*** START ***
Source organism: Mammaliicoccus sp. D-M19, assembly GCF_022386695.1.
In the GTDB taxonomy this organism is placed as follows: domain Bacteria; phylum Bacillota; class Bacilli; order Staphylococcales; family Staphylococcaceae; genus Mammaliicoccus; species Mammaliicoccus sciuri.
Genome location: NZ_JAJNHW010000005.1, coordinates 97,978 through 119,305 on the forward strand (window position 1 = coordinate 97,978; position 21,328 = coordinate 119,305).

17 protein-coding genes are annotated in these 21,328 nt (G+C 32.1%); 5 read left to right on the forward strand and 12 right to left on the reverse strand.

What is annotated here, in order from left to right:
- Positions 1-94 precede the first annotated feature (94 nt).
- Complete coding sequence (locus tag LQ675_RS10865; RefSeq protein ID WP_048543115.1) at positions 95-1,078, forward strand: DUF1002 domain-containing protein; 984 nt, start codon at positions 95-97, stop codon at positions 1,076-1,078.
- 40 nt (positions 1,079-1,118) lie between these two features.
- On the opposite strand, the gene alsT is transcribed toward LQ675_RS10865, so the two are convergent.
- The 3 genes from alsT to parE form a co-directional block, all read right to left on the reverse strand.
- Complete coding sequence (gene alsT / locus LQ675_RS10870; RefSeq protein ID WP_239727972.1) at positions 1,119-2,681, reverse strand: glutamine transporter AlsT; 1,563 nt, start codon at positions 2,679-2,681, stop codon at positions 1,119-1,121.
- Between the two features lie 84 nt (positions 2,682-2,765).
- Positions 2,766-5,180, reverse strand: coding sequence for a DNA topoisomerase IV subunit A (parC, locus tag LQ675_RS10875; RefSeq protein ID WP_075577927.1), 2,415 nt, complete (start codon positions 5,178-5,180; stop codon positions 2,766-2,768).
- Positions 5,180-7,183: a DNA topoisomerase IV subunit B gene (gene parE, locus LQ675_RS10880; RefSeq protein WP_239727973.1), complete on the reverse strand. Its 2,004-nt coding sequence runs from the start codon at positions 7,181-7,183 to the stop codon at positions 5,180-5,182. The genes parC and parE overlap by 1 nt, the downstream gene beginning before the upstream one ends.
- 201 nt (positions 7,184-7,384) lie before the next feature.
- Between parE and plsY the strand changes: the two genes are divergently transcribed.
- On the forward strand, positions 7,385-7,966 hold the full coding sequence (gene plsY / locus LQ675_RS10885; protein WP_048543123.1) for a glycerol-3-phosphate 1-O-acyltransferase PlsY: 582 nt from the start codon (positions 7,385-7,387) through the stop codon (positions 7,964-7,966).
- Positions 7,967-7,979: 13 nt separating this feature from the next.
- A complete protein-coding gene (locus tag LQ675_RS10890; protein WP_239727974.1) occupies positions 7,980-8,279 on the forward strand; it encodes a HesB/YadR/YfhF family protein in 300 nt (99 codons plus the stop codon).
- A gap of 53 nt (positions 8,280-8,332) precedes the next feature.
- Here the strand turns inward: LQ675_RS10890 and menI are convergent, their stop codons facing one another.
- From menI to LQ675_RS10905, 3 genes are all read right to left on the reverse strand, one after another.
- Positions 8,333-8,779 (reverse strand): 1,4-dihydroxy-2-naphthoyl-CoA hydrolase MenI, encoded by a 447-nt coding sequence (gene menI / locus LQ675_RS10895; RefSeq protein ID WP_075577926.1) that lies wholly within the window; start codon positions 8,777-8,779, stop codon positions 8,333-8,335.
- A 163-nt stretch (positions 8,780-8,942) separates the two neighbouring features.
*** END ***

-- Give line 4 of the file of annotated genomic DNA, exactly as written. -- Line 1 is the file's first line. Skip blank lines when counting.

17 protein-coding genes are annotated in these 21,328 nt (G+C 32.1%); 5 read left to right on the forward strand and 12 right to left on the reverse strand.